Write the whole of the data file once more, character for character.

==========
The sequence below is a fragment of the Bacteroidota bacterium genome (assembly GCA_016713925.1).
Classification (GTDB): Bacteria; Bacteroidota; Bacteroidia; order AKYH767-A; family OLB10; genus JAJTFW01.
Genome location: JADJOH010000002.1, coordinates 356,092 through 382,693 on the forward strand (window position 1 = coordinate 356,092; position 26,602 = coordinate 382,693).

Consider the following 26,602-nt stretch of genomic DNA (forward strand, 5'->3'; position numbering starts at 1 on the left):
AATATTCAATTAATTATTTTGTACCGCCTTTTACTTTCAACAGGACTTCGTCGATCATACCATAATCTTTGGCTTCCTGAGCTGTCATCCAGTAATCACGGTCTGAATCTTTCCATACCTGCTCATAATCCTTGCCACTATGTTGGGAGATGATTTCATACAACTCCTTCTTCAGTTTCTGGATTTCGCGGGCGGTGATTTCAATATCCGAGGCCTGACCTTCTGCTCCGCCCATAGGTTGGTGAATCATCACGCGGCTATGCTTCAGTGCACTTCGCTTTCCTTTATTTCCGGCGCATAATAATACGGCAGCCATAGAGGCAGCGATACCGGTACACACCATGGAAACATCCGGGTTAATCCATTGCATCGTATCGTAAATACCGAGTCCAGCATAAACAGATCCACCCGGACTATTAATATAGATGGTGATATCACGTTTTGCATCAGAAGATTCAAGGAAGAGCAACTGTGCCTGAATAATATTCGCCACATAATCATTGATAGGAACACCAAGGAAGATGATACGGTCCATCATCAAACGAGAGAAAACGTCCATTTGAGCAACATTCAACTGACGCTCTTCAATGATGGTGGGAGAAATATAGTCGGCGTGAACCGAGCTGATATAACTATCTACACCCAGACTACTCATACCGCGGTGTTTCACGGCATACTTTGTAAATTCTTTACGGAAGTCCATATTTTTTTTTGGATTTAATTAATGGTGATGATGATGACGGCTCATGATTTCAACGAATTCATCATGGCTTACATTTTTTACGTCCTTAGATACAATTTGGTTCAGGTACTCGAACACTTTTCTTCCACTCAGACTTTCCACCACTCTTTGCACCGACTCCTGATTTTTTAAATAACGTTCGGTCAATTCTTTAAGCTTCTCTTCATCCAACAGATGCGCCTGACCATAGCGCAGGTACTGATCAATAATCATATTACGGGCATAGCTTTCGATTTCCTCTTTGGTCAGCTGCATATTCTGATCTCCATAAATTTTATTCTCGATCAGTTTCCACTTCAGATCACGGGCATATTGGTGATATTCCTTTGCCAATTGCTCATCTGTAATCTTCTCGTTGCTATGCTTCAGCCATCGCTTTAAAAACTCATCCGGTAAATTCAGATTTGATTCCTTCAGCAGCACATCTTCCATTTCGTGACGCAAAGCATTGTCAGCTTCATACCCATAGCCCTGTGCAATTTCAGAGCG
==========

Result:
The sequence below is a fragment of the Bacteroidota bacterium genome (assembly GCA_016713925.1).
Classification (GTDB): Bacteria; Bacteroidota; Bacteroidia; order AKYH767-A; family OLB10; genus JAJTFW01.
Genome location: JADJOH010000002.1, coordinates 356,092 through 382,693 on the forward strand (window position 1 = coordinate 356,092; position 26,602 = coordinate 382,693).

Consider the following 26,602-nt stretch of genomic DNA (forward strand, 5'->3'; position numbering starts at 1 on the left):
AATATTCAATTAATTATTTTGTACCGCCTTTTACTTTCAACAGGACTTCGTCGATCATACCATAATCTTTGGCTTCCTGAGCTGTCATCCAGTAATCACGGTCTGAATCTTTCCATACCTGCTCATAATCCTTGCCACTATGTTGGGAGATGATTTCATACAACTCCTTCTTCAGTTTCTGGATTTCGCGGGCGGTGATTTCAATATCCGAGGCCTGACCTTCTGCTCCGCCCATAGGTTGGTGAATCATCACGCGGCTATGCTTCAGTGCACTTCGCTTTCCTTTATTTCCGGCGCATAATAATACGGCAGCCATAGAGGCAGCGATACCGGTACACACCATGGAAACATCCGGGTTAATCCATTGCATCGTATCGTAAATACCGAGTCCAGCATAAACAGATCCACCCGGACTATTAATATAGATGGTGATATCACGTTTTGCATCAGAAGATTCAAGGAAGAGCAACTGTGCCTGAATAATATTCGCCACATAATCATTGATAGGAACACCAAGGAAGATGATACGGTCCATCATCAAACGAGAGAAAACGTCCATTTGAGCAACATTCAACTGACGCTCTTCAATGATGGTGGGAGAAATATAGTCGGCGTGAACCGAGCTGATATAACTATCTACACCCAGACTACTCATACCGCGGTGTTTCACGGCATACTTTGTAAATTCTTTACGGAAGTCCATATTTTTTTTTGGATTTAATTAATGGTGATGATGATGACGGCTCATGATTTCAACGAATTCATCATGGCTTACATTTTTTACGTCCTTAGATACAATTTGGTTCAGGTACTCGAACACTTTTCTTCCACTCAGACTTTCCACCACTCTTTGCACCGACTCCTGATTTTTTAAATAACGTTCGGTCAATTCTTTAAGCTTCTCTTCATCCAACAGATGCGCCTGACCATAGCGCAGGTACTGATCAATAATCATATTACGGGCATAGCTTTCGATTTCCTCTTTGGTCAGCTGCATATTCTGATCTCCATAAATTTTATTCTCGATCAGTTTCCACTTCAGATCACGGGCATATTGGTGATATTCCTTTGCCAATTGCTCATCTGTAATCTTCTCGTTGCTATGCTTCAGCCATCGCTTTAAAAACTCATCCGGTAAATTCAGATTTGATTCCTTCAGCAGCACATCTTCCATTTCGTGACGCAAAGCATTGTCAGCTTCATACCCATAGCCCTGTGCAATTTCAGAGCG